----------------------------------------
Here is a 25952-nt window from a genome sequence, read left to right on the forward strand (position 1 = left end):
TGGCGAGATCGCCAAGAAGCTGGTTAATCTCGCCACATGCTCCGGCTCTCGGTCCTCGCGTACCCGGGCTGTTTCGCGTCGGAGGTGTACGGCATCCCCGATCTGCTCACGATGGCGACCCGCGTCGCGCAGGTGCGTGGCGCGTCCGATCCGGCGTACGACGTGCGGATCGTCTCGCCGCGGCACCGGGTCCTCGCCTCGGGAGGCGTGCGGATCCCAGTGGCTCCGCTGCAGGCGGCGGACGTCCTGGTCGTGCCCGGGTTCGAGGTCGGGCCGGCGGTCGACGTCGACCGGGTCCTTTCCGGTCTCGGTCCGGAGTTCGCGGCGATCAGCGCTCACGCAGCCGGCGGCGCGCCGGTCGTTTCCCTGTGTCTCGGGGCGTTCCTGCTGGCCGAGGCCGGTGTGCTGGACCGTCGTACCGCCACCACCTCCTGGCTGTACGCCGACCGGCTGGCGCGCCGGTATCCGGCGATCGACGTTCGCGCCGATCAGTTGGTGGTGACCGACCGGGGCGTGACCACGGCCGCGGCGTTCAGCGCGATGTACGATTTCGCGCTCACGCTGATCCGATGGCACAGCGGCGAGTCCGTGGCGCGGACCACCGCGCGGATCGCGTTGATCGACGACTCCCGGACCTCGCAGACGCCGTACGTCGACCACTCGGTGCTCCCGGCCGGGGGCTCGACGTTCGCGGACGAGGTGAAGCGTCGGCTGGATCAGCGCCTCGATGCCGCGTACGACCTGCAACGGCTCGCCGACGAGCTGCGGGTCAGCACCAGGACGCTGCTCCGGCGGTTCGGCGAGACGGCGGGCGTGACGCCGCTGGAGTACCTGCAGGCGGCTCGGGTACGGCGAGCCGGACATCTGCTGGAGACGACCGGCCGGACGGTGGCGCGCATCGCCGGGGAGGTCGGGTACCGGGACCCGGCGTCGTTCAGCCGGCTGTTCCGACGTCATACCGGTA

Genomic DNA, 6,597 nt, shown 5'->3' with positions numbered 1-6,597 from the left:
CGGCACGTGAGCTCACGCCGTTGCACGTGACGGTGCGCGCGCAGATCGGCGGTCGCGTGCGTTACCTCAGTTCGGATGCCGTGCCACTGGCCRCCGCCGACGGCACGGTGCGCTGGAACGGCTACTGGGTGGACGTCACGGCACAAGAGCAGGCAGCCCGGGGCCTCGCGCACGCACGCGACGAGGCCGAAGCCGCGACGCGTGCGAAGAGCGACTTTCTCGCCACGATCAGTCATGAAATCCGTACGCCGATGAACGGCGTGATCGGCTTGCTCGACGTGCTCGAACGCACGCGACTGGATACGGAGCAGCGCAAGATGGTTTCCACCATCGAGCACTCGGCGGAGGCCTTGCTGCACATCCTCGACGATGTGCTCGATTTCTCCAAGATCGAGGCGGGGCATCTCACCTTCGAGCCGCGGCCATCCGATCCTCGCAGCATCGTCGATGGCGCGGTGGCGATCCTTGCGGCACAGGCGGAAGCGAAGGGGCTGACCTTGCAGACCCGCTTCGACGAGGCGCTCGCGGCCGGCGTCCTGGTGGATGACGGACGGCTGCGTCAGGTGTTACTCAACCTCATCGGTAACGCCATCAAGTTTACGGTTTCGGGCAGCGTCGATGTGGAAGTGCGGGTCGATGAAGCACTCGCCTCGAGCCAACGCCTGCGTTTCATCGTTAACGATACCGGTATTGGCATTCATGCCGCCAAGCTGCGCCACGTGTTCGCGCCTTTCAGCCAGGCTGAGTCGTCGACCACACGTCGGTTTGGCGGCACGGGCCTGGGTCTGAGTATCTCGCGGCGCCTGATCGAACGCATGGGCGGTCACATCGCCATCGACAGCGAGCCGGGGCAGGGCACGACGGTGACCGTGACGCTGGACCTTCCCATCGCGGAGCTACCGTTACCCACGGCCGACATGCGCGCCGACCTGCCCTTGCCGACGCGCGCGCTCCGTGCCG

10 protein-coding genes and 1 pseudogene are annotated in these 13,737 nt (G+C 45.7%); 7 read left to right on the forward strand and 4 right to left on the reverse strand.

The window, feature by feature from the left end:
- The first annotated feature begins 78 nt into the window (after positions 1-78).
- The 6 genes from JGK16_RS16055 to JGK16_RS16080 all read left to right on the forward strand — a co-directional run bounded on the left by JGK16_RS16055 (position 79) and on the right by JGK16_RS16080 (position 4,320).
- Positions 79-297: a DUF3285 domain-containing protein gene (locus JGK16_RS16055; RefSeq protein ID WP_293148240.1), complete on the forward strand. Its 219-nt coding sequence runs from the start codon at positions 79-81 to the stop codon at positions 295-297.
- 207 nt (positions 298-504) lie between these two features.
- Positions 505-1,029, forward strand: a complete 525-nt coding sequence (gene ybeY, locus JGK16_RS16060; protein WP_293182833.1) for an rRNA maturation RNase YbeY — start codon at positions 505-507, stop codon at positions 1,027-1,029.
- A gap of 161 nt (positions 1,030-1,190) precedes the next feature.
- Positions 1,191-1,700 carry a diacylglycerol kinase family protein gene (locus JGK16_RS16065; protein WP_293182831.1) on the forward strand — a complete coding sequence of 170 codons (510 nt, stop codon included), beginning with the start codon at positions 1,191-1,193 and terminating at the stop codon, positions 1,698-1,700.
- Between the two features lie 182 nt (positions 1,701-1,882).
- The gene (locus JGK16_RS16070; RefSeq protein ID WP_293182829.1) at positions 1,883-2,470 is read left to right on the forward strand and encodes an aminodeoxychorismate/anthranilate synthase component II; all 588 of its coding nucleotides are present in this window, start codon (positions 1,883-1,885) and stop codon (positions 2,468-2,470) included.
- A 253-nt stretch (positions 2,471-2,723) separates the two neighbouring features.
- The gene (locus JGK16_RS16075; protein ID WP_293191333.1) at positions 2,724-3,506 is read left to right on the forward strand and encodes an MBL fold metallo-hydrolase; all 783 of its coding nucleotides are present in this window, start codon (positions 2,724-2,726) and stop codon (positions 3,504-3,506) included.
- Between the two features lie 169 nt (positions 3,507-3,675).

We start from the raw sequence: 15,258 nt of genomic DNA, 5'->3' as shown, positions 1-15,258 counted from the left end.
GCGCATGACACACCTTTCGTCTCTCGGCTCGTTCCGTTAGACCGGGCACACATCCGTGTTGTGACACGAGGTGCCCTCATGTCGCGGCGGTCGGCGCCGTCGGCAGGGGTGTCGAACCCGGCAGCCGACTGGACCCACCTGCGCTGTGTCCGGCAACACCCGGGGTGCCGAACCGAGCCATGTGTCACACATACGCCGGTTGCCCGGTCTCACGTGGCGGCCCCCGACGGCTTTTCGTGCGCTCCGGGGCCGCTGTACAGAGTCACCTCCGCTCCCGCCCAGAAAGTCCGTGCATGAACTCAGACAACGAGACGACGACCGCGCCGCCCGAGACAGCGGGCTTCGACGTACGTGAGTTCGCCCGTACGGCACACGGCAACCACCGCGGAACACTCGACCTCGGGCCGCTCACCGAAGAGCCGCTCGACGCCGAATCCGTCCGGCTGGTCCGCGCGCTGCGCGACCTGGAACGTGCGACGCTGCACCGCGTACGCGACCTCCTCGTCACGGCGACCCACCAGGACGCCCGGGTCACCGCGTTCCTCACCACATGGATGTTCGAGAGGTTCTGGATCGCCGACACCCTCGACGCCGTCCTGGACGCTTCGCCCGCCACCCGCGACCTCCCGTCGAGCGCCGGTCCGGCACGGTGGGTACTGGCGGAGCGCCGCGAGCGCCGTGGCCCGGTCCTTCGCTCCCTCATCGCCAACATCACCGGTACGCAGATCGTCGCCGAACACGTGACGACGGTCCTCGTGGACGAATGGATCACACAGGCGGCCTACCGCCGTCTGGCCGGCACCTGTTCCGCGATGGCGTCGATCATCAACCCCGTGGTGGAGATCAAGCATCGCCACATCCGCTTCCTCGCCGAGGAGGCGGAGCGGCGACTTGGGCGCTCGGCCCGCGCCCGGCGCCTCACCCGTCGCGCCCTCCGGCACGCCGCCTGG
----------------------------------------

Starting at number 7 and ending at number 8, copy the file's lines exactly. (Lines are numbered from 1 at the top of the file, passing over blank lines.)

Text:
- The first annotated feature begins 78 nt into the window (after positions 1-78).
- The 6 genes from JGK16_RS16055 to JGK16_RS16080 all read left to right on the forward strand — a co-directional run bounded on the left by JGK16_RS16055 (position 79) and on the right by JGK16_RS16080 (position 4,320).